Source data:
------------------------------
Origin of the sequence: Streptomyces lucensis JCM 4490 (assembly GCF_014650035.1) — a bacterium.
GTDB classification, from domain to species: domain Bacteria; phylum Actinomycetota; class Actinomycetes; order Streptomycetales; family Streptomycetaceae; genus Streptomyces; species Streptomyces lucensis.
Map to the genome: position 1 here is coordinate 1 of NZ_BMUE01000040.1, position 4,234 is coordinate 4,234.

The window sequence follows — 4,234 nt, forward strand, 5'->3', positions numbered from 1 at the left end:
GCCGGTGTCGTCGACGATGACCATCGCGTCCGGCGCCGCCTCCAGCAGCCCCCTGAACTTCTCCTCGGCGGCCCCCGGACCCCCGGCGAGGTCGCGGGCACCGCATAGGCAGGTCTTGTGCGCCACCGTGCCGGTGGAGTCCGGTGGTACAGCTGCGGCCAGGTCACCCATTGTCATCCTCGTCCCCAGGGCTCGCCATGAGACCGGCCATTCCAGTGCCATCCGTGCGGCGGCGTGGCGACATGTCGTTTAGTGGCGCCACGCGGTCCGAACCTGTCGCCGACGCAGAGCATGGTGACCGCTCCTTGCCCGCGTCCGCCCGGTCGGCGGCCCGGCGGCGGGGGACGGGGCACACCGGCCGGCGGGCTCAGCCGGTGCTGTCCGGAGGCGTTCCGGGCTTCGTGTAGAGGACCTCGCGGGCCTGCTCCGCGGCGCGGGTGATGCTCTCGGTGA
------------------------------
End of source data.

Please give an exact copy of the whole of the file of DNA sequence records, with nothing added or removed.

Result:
Origin of the sequence: Streptomyces lucensis JCM 4490 (assembly GCF_014650035.1) — a bacterium.
GTDB classification, from domain to species: domain Bacteria; phylum Actinomycetota; class Actinomycetes; order Streptomycetales; family Streptomycetaceae; genus Streptomyces; species Streptomyces lucensis.
Map to the genome: position 1 here is coordinate 1 of NZ_BMUE01000040.1, position 4,234 is coordinate 4,234.

The window sequence follows — 4,234 nt, forward strand, 5'->3', positions numbered from 1 at the left end:
GCCGGTGTCGTCGACGATGACCATCGCGTCCGGCGCCGCCTCCAGCAGCCCCCTGAACTTCTCCTCGGCGGCCCCCGGACCCCCGGCGAGGTCGCGGGCACCGCATAGGCAGGTCTTGTGCGCCACCGTGCCGGTGGAGTCCGGTGGTACAGCTGCGGCCAGGTCACCCATTGTCATCCTCGTCCCCAGGGCTCGCCATGAGACCGGCCATTCCAGTGCCATCCGTGCGGCGGCGTGGCGACATGTCGTTTAGTGGCGCCACGCGGTCCGAACCTGTCGCCGACGCAGAGCATGGTGACCGCTCCTTGCCCGCGTCCGCCCGGTCGGCGGCCCGGCGGCGGGGGACGGGGCACACCGGCCGGCGGGCTCAGCCGGTGCTGTCCGGAGGCGTTCCGGGCTTCGTGTAGAGGACCTCGCGGGCCTGCTCCGCGGCGCGGGTGATGCTCTCGGTGA